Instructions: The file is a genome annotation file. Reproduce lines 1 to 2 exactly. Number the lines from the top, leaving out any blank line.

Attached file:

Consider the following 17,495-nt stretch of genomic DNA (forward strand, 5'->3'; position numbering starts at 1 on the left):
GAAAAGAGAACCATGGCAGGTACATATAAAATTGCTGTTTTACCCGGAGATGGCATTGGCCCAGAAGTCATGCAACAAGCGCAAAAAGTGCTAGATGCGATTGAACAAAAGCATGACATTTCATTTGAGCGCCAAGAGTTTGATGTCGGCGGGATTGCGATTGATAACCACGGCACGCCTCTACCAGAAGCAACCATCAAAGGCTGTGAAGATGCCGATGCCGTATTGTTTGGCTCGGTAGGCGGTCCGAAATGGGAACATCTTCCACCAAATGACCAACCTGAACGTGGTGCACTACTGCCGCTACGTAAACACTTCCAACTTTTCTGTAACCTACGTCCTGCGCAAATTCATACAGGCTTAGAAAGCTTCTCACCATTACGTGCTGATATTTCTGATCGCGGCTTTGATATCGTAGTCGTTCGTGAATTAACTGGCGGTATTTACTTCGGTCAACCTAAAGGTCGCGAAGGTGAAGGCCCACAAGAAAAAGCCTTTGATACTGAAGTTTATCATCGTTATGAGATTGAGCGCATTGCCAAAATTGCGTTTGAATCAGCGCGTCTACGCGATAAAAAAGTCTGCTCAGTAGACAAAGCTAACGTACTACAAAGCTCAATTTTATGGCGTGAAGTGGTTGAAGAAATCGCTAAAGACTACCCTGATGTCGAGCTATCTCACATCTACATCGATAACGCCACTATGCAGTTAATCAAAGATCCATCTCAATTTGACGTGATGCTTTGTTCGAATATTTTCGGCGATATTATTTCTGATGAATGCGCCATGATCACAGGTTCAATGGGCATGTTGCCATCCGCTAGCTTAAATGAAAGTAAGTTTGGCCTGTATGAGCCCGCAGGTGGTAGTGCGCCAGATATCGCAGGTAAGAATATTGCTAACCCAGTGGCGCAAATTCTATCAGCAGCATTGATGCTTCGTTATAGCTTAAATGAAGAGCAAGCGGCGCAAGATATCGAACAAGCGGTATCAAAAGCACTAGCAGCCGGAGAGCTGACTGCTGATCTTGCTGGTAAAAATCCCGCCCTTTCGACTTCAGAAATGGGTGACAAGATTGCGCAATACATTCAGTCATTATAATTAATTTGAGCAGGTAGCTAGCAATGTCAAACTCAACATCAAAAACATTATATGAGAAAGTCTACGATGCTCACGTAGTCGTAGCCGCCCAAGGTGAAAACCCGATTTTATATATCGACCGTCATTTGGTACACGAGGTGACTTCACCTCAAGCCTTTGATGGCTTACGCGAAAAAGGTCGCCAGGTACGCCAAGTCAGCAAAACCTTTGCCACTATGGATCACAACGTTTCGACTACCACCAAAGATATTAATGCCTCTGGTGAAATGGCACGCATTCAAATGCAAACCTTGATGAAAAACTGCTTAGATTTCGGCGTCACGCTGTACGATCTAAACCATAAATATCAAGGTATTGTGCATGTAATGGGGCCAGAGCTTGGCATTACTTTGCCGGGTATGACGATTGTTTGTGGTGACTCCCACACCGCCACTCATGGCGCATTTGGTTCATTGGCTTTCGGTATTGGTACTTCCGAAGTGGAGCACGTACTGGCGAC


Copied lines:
Consider the following 17,495-nt stretch of genomic DNA (forward strand, 5'->3'; position numbering starts at 1 on the left):
GAAAAGAGAACCATGGCAGGTACATATAAAATTGCTGTTTTACCCGGAGATGGCATTGGCCCAGAAGTCATGCAACAAGCGCAAAAAGTGCTAGATGCGATTGAACAAAAGCATGACATTTCATTTGAGCGCCAAGAGTTTGATGTCGGCGGGATTGCGATTGATAACCACGGCACGCCTCTACCAGAAGCAACCATCAAAGGCTGTGAAGATGCCGATGCCGTATTGTTTGGCTCGGTAGGCGGTCCGAAATGGGAACATCTTCCACCAAATGACCAACCTGAACGTGGTGCACTACTGCCGCTACGTAAACACTTCCAACTTTTCTGTAACCTACGTCCTGCGCAAATTCATACAGGCTTAGAAAGCTTCTCACCATTACGTGCTGATATTTCTGATCGCGGCTTTGATATCGTAGTCGTTCGTGAATTAACTGGCGGTATTTACTTCGGTCAACCTAAAGGTCGCGAAGGTGAAGGCCCACAAGAAAAAGCCTTTGATACTGAAGTTTATCATCGTTATGAGATTGAGCGCATTGCCAAAATTGCGTTTGAATCAGCGCGTCTACGCGATAAAAAAGTCTGCTCAGTAGACAAAGCTAACGTACTACAAAGCTCAATTTTATGGCGTGAAGTGGTTGAAGAAATCGCTAAAGACTACCCTGATGTCGAGCTATCTCACATCTACATCGATAACGCCACTATGCAGTTAATCAAAGATCCATCTCAATTTGACGTGATGCTTTGTTCGAATATTTTCGGCGATATTATTTCTGATGAATGCGCCATGATCACAGGTTCAATGGGCATGTTGCCATCCGCTAGCTTAAATGAAAGTAAGTTTGGCCTGTATGAGCCCGCAGGTGGTAGTGCGCCAGATATCGCAGGTAAGAATATTGCTAACCCAGTGGCGCAAATTCTATCAGCAGCATTGATGCTTCGTTATAGCTTAAATGAAGAGCAAGCGGCGCAAGATATCGAACAAGCGGTATCAAAAGCACTAGCAGCCGGAGAGCTGACTGCTGATCTTGCTGGTAAAAATCCCGCCCTTTCGACTTCAGAAATGGGTGACAAGATTGCGCAATACATTCAGTCATTATAATTAATTTGAGCAGGTAGCTAGCAATGTCAAACTCAACATCAAAAACATTATATGAGAAAGTCTACGATGCTCACGTAGTCGTAGCCGCCCAAGGTGAAAACCCGATTTTATATATCGACCGTCATTTGGTACACGAGGTGACTTCACCTCAAGCCTTTGATGGCTTACGCGAAAAAGGTCGCCAGGTACGCCAAGTCAGCAAAACCTTTGCCACTATGGATCACAACGTTTCGACTACCACCAAAGATATTAATGCCTCTGGTGAAATGGCACGCATTCAAATGCAAACCTTGATGAAAAACTGCTTAGATTTCGGCGTCACGCTGTACGATCTAAACCATAAATATCAAGGTATTGTGCATGTAATGGGGCCAGAGCTTGGCATTACTTTGCCGGGTATGACGATTGTTTGTGGTGACTCCCACACCGCCACTCATGGCGCATTTGGTTCATTGGCTTTCGGTATTGGTACTTCCGAAGTGGAGCACGTACTGGCGAC